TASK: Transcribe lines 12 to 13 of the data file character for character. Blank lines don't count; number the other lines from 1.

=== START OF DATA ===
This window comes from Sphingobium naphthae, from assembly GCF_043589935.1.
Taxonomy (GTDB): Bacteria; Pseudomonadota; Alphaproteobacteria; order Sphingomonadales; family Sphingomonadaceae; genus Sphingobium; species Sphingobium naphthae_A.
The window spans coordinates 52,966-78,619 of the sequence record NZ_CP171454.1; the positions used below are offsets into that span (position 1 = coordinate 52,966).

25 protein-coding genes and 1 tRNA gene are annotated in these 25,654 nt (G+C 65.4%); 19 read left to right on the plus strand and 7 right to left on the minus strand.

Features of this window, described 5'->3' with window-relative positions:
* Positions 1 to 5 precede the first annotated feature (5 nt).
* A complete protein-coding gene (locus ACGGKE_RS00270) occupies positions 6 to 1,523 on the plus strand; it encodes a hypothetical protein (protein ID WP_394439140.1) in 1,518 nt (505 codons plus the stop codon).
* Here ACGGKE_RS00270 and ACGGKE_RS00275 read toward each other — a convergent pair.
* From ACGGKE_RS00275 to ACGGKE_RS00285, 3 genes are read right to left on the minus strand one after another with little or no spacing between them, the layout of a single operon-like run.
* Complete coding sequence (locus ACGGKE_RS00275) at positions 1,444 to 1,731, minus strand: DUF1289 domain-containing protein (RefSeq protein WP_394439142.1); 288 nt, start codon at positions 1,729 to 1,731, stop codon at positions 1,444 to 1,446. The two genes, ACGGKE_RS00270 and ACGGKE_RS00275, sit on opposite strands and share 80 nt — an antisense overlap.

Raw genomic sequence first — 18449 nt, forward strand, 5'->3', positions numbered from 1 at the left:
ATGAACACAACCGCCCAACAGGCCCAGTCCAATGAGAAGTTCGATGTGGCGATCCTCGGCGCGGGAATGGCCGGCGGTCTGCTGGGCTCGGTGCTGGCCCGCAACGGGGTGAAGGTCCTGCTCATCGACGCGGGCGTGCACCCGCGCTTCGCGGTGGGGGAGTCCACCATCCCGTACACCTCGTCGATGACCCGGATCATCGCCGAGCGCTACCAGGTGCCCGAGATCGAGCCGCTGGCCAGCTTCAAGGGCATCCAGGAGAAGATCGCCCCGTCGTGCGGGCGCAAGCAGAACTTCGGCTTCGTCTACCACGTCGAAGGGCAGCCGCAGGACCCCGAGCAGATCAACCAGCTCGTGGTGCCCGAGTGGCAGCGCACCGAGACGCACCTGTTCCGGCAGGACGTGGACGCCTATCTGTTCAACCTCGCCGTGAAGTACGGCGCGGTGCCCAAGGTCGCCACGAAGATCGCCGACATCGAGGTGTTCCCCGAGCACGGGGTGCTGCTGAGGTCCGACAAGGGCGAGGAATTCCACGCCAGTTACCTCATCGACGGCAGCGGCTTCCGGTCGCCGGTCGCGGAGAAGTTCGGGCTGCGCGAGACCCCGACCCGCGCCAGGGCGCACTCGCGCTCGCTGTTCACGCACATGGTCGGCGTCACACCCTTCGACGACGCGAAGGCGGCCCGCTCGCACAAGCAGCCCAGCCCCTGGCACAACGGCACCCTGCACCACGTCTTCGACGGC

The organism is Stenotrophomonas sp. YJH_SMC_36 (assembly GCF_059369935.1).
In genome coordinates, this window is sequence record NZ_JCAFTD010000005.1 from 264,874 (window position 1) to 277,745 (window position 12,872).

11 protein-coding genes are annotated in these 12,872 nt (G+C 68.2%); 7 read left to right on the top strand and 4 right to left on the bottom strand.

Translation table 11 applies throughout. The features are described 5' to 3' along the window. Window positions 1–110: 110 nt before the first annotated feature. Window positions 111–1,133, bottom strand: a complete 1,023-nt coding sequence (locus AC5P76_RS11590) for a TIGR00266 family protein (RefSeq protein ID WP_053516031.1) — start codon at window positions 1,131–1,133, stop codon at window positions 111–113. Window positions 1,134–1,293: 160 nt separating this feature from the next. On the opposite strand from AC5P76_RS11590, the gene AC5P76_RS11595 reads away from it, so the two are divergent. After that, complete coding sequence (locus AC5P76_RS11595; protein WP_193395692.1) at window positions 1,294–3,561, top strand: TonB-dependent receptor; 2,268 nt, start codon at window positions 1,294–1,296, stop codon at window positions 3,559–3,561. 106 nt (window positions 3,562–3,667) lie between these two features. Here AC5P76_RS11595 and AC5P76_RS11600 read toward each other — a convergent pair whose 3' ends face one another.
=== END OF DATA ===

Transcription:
ATGAACACAACCGCCCAACAGGCCCAGTCCAATGAGAAGTTCGATGTGGCGATCCTCGGCGCGGGAATGGCCGGCGGTCTGCTGGGCTCGGTGCTGGCCCGCAACGGGGTGAAGGTCCTGCTCATCGACGCGGGCGTGCACCCGCGCTTCGCGGTGGGGGAGTCCACCATCCCGTACACCTCGTCGATGACCCGGATCATCGCCGAGCGCTACCAGGTGCCCGAGATCGAGCCGCTGGCCAGCTTCAAGGGCATCCAGGAGAAGATCGCCCCGTCGTGCGGGCGCAAGCAGAACTTCGGCTTCGTCTACCACGTCGAAGGGCAGCCGCAGGACCCCGAGCAGATCAACCAGCTCGTGGTGCCCGAGTGGCAGCGCACCGAGACGCACCTGTTCCGGCAGGACGTGGACGCCTATCTGTTCAACCTCGCCGTGAAGTACGGCGCGGTGCCCAAGGTCGCCACGAAGATCGCCGACATCGAGGTGTTCCCCGAGCACGGGGTGCTGCTGAGGTCCGACAAGGGCGAGGAATTCCACGCCAGTTACCTCATCGACGGCAGCGGCTTCCGGTCGCCGGTCGCGGAGAAGTTCGGGCTGCGCGAGACCCCGACCCGCGCCAGGGCGCACTCGCGCTCGCTGTTCACGCACATGGTCGGCGTCACACCCTTCGACGACGCGAAGGCGGCCCGCTCGCACAAGCAGCCCAGCCCCTGGCACAACGGCACCCTGCACCACGTCTTCGACGGC

The organism is Stenotrophomonas sp. YJH_SMC_36 (assembly GCF_059369935.1).